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— by Julie Sneider, senior associate editor
Railroads’ strong tradition of recruiting servicemen and women as they exit the U.S. Armed Forces dates back more than a century. Today, as the rail industry grapples with increasing numbers of worker retirements, hiring veterans is a high priority for railroads’ recruiters.
That’s because job candidates with military experience have the skills and personality traits that railroads are looking for in employees, rail industry executives say.
In recent years, as the wars in Iraq and Afghanistan wound down, the Association of American Railroads (AAR) — in collaboration with freight and passenger railroads and rail supply companies — has participated in veteran employment initiatives, such as the “Joining Forces” initiative that First Lady Michelle Obama unveiled in 2013. Nearly a quarter of freight railroads’ current employees are veterans; one in five of the 15,000 new employees that freight railroads anticipate hiring in 2015 will have military experience, according to the AAR.
“We can’t hire enough of them,” says AAR President and Chief Executive Officer Ed Hamberger.
Why? Job candidates with military background typically understand the importance of safety, discipline and teamwork — all key priorities in railroad culture.
“I’ve heard it said many times that the railroad rulebook is written in blood,” Hamberger says. “If you don’t have discipline and follow the rules on the railroad, you can get hurt. Obviously, the same is true for the military, as well.”
Other experiences that transfer well from military service to railroading: being familiar with large equipment, machinery and technology; performing duties in a security-sensitive environment; working shifts that cover any hour of the day or night, 365 days a year; relocating to accept new assignments; and working outdoors, sometimes under extreme weather conditions.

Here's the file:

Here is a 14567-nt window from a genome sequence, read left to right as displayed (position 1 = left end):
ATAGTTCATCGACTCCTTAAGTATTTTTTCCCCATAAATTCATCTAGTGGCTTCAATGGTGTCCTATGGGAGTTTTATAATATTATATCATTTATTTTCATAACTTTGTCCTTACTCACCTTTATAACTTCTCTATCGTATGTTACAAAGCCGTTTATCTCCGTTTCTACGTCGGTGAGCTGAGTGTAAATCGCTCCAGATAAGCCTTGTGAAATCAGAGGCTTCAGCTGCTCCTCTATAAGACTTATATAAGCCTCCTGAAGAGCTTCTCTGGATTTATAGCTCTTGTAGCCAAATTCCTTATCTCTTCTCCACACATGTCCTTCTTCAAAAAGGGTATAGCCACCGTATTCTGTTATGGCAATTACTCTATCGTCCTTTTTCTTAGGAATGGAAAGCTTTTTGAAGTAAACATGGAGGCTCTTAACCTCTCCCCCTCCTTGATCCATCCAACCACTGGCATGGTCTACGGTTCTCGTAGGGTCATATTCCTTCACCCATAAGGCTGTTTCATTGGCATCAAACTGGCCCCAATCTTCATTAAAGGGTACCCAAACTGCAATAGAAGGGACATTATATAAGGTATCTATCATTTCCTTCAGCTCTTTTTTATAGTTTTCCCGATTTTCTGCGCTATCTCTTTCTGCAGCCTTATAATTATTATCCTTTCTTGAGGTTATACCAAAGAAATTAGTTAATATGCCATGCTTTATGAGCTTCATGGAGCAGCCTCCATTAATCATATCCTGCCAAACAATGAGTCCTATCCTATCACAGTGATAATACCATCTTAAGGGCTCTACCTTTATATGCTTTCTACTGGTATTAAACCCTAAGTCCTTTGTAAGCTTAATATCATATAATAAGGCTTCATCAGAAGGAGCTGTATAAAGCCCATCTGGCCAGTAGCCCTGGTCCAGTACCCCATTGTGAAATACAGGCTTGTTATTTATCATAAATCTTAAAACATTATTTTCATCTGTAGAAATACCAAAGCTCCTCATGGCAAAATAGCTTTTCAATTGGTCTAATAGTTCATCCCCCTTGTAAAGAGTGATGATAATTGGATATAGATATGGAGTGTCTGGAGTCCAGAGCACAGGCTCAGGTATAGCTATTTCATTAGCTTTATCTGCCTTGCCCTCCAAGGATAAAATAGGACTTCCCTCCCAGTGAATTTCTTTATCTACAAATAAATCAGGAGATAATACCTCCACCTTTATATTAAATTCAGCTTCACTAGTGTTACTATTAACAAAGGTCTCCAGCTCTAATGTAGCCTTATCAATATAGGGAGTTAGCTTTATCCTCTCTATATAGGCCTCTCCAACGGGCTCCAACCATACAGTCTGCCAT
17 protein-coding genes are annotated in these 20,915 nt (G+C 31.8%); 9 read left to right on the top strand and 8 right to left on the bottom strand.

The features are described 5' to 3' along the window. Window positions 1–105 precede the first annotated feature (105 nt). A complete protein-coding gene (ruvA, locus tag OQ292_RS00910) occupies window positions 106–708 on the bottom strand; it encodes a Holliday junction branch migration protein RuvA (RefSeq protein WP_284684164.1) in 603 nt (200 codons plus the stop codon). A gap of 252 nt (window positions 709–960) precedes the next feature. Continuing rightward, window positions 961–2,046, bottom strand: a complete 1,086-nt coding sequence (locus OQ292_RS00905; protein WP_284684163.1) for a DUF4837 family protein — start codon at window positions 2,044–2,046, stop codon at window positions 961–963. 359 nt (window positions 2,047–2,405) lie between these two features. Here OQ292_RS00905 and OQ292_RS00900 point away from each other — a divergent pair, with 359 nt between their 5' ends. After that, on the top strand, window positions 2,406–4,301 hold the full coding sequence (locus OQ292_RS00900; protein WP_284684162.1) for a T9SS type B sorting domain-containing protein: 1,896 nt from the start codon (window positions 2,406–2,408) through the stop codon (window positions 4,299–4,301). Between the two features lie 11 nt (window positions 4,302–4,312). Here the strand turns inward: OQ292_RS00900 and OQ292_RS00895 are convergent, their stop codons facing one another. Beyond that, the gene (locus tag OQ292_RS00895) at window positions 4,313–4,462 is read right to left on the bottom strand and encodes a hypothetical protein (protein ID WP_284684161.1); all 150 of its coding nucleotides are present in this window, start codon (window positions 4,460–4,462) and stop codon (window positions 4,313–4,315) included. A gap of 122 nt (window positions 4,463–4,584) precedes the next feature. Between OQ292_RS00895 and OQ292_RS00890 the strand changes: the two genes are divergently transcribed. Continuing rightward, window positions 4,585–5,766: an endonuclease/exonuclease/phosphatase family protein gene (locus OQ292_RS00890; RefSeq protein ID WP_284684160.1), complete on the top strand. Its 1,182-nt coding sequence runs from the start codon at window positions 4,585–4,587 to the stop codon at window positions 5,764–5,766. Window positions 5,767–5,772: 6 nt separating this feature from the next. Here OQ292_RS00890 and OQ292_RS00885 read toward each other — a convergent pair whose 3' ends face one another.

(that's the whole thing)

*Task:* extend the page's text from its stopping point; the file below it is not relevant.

For the past several years, railroads have been recognized for their efforts to recruit and retain veterans for employment, Hamberger notes. G.I. Jobs magazine, for example, publishes an annual list of the top 100 military-friendly places to work; Class Is and Amtrak have made the list several times. The magazine ranks companies based on the strength of their military initiatives and events, the percentage of new hires with prior military service, and their policies regarding continued service in the military reserves and the National Guard.
More recently, railroads have honed their recruitment strategies to help ease veterans’ transition from military service to the civilian workforce. One component of a veteran’s successful job search is being able to transfer certain military job skills to railroad job skills. Earlier this year, Hamberger attended a meeting at the Pentagon to discuss how the rail industry can assist in that effort.
“The discussion was about pre-training, or how to make sure the person working on a diesel engine in the Navy can translate that experience into the skill set needed to work on a diesel locomotive at a railroad,” he says. The military is exploring pre-training options for soon-to-be veterans so that they’re certified in particular skills prior to entering the civilian workforce.
Some things Class Is already are doing to help smooth the transition is setting up websites and social media accounts specifically for veterans seeking employment, and training company human resource managers in military phrases and acronyms to better communicate with job applicants.
“In order to help [veterans] transition from military service to CSX, we created a ‘Career Crosswalk’ online, where prospective employees can identify where their experience and skills line up to applicable jobs in the freight-rail industry,” said Diana Sorfleet, vice president, chief human resources officer and chief diversity officer at CSX Corp., in an email.
One in five CSX employees has served in the armed forces, and 27 percent of the employees hired in 2014 are veterans, she said. The company has a group of “talent advisers” who focus on recruiting military individuals, but also uses CSX employees with military backgrounds to help staff recruiting events at career fairs, on military bases and at VFW and American Legion halls.
Additionally, companies are organizing support groups and mentoring programs for veterans. CSX offers what it calls its Military Affinity Group, or MAG, one of several employee-driven groups aligned to a major demographic at the company. Veterans hired into CSX’s operating divisions learn about the group as they go through their initial training at the company’s Railroad Education and Development Institute (REDI) in Atlanta, where the majority of the Class I’s new hires receive training.
At Norfolk Southern Railway, employees who are veterans can join “VeteraNS,” an affinity group for employees to support one another as they advance in their careers at the company, says Alphonso Tabb, manager recruiting-human resources at NS.